There is an alternative to this continual short term management of our economy to satisfy lenders in the short term. That involves such a radical restructuring of our society, that none of the legacy political parties believe that you are willing to entertain that option.

LIFE is proposing such an option. That we can restructure our welfare system to make it affordable, and to bring down costs across the economy, which will make us more competitive. This is an entirely workable plan, and it is economically sound, and it would be credible to the people who lend us money to finance our debts, but it would require a level of change that our political establishment do not believe that the population is ready to engage in.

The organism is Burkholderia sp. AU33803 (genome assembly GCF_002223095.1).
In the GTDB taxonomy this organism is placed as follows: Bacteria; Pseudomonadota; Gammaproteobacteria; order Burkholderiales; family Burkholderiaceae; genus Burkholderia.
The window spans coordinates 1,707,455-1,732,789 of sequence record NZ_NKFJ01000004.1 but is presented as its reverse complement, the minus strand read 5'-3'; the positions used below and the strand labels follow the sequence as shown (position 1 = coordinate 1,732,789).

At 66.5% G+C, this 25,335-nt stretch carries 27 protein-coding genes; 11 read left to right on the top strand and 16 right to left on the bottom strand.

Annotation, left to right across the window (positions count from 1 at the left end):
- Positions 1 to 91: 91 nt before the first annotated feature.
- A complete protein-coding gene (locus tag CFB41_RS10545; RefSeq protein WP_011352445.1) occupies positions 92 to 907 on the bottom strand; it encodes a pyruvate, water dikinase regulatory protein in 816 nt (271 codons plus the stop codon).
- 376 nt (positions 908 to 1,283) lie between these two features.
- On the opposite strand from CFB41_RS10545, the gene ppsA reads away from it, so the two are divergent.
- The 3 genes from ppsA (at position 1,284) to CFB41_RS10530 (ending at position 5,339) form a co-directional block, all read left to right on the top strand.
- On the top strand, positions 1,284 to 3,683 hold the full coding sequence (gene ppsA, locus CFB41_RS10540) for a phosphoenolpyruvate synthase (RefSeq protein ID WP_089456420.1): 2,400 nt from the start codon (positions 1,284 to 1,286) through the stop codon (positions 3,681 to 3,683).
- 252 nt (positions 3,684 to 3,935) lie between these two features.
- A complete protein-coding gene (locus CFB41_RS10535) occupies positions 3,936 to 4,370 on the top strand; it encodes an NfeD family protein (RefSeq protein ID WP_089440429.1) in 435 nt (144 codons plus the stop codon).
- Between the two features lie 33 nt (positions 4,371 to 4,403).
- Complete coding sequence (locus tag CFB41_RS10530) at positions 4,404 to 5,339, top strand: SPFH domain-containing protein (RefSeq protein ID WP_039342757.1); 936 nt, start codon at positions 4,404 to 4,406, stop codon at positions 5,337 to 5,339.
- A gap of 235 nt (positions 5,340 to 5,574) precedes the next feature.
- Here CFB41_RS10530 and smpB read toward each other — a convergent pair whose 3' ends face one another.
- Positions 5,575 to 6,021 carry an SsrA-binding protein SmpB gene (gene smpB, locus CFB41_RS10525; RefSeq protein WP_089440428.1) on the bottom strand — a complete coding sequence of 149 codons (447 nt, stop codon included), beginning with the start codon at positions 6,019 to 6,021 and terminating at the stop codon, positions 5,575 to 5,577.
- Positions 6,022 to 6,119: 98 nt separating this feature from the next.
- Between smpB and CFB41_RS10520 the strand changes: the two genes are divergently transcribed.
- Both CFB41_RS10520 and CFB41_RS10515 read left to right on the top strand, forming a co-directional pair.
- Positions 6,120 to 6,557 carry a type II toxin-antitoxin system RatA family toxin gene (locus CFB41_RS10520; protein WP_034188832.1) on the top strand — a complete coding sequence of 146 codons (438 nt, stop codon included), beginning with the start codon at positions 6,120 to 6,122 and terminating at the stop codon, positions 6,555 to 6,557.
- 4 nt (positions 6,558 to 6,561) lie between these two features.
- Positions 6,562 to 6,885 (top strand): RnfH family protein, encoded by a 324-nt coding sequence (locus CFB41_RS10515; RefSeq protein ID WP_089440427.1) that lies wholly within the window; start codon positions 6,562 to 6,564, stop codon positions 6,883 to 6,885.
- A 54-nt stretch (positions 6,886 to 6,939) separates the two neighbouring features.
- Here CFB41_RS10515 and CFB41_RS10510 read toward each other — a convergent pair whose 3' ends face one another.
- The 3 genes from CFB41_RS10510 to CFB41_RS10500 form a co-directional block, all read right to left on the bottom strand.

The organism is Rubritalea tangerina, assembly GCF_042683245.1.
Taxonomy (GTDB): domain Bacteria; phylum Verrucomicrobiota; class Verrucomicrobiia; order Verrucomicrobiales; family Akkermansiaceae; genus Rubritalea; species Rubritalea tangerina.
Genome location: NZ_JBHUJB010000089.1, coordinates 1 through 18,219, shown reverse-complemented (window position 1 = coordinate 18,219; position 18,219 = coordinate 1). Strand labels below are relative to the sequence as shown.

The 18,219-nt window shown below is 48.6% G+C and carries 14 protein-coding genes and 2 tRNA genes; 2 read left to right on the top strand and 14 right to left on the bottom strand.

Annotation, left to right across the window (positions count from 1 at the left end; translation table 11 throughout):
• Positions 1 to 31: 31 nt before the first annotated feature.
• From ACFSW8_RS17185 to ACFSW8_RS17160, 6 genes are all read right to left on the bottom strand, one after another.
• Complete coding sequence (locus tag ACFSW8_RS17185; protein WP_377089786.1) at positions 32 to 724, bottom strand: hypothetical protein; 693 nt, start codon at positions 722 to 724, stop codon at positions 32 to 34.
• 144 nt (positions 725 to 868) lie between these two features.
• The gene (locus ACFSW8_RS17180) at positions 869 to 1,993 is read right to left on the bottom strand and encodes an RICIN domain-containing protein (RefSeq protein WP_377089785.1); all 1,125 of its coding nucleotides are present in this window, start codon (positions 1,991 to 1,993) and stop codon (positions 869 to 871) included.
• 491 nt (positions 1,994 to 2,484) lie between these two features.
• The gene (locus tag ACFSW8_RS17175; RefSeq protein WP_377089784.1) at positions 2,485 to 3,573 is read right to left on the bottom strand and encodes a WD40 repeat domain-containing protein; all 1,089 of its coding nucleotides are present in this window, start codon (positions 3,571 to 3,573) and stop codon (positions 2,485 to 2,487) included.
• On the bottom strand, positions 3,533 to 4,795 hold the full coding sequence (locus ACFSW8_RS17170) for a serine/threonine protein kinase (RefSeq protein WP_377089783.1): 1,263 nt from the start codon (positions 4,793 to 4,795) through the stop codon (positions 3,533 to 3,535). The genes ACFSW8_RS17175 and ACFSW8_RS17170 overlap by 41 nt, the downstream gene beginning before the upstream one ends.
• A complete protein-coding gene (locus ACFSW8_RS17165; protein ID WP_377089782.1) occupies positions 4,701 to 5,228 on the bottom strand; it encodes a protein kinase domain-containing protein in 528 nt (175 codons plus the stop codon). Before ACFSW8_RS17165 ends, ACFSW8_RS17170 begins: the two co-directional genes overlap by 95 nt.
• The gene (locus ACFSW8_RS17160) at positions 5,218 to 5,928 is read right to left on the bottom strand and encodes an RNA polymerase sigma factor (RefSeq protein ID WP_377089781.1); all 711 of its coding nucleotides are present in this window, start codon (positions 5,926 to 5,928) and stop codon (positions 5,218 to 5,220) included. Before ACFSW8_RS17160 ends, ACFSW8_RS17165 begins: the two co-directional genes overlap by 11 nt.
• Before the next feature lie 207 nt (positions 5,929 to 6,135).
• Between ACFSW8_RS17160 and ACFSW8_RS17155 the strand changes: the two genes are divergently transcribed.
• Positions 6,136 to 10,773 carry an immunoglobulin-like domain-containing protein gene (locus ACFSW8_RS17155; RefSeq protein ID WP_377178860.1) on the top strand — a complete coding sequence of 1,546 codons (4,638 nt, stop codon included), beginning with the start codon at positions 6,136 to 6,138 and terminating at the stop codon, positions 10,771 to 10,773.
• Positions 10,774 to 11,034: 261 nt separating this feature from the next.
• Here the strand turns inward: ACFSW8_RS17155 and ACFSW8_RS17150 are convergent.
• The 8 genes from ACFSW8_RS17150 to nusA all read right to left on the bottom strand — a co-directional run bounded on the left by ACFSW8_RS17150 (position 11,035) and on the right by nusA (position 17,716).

So, are you ready for proper change? Or would you rather play along with the current system and pretend that at some point in the medium-term we’re going to get it all under control, but in the short term we’ll just carry on tinkering with our current debt?

 

Reference: Gilt Maturity Table for next 10 years

UK Debt Management Office, HM Treasury – http://www.dmo.gov.uk/ceLogon.aspx?page=D8B&rptCode=D8B

Data Date :

 03-Mar-2014

GILT MARKET

FUTURE REDEMPTIONS

Financial Year

    

Age

Conventional

   (£ million)

Index -linked 

   (£ million)

    Total

 (£ million)

Year, % total debt

Cumulative

Deficit

Refi

2014-2015

1

62325

0

62325

5%

5%

110,000

172,325

2015-2016

2

69805

0

69805

6%

11%

100,000

342,130

2016-2017

3

57111

12888

69999

6%

17%

90,000

502,129

2017-2018

4

67410

12083

79493

7%

24%

80,000

661,622

2018-2019

5

67272

0

67272

6%

30%

70,000

798,894

2019-2020

6

72810

3580

76390

6%

36%

60,000

935,284

2020-2021

7

23159

10541

33700

3%

39%

50,000

1,018,984

2021-2022

8

79302

0

79302

7%

46%

40,000

1,138,286

2022-2023

9

28241

16442

44683

4%

49%

2023-2024

10

26810

10114

36924

3%

52%